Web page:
Storms were on the horizon, with thunder and lightning having been reported in nearby Galway, so the priest began by saying he “would not test the Lord” but would move the service along quickly. Indeed, the sky first lightened a bit with the dawn but then darkened, and as a pelting rain let loose the abbey sprang a new and colorful ceiling, with umbrellas plentiful enough to keep the congregation dry.
Outdoor Easter dawn Masses are common in Ireland, especially in the west. The tradition reminded me of the continuity of nature spirituality that linked early Celtic Christian beliefs to pre-Christian Celtic forbears.
The Celts, of course, were not the first peoples of Ireland. People began arriving in Ireland at the end of the last Ice Age, much the same as in our own Driftless Region. As with most indigenous peoples, nature was central to their spirituality. Neolithic Irishmen built temples cum tombs cum observatories to mark the solstices and equinoxes, possibly linking the practical knowledge of the skies (important to agriculture) to rituals for the dead.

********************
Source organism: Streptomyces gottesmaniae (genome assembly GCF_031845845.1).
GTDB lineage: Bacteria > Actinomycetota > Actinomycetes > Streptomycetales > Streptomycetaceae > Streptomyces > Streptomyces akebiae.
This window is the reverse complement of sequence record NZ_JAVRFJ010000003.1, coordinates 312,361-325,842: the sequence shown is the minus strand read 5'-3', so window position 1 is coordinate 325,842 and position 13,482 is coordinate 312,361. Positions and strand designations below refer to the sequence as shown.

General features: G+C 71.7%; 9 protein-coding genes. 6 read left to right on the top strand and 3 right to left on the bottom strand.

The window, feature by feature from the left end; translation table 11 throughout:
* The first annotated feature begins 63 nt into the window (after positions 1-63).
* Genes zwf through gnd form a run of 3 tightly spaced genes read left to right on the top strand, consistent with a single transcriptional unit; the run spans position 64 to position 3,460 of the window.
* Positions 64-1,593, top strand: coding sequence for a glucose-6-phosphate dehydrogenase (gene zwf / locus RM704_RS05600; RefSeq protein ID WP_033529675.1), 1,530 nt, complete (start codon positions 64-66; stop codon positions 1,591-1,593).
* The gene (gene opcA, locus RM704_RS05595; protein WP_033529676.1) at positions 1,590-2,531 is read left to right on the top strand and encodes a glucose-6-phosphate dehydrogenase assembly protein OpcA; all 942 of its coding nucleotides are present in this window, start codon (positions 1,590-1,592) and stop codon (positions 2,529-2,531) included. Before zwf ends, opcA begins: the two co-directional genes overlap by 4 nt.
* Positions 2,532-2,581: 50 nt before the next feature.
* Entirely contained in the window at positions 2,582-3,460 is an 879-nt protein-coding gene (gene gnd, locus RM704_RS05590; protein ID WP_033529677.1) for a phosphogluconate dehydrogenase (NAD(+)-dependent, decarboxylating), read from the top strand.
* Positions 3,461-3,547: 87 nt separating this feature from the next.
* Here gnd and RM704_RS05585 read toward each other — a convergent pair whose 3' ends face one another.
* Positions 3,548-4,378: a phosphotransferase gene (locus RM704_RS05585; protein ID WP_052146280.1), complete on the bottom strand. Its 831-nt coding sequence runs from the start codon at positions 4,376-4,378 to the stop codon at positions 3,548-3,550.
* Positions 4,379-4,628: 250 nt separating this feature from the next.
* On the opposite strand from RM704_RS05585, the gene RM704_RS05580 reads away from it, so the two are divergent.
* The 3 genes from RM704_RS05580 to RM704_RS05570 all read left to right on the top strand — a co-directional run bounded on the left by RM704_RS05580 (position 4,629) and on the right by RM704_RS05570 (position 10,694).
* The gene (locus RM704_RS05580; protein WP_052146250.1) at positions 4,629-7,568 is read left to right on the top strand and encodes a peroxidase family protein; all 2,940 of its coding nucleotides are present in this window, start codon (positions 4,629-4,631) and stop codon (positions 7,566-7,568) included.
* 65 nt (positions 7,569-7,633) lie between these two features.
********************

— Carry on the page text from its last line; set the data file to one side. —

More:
When Celtic culture arrived around 500 B.C.—likely by migration and osmosis, not by invasion as the Celtic mythologies would claim—the landscape continued to be viewed as spiritual. Amergin, the first Celtic poet according legend, chants the words of the creator-god:
I am the wind which breathes upon the sea
I am the ocean wave,…
I am a sunbeam,
I am the fairest of plants,
I am a wild boar in valour,
I am a salmon in the water,
I am a lake in the plain,…
I am the God who lights fire in the brain.
Who is it who throws light into the meeting on the mountain?
Who announces the ages of the moon?
Who teaches the place where the sun makes his bed?
Water, special stones, certain animals, and oak trees were just a few of nature’s key spiritual elements for pre-Christian Celts. This is not surprising for a rural culture that did not develop cities, as did continental Europe, especially as the latter came under the influence of the Roman Empire.
But the Romans never conquered Ireland, never attempted to, and even as Christianity came to Ireland (shortly after the withdrawal of the Roman Empire from Britain), the Celtic Christian church retained the rural reverence for nature held by the pre-Christian Celts in ways that the continental Christian Church did not. Indeed, for the continental Church, even the word for a non-Christian belied the Church’s bias toward the city: the word “pagan” derives from a word meaning a “country person.”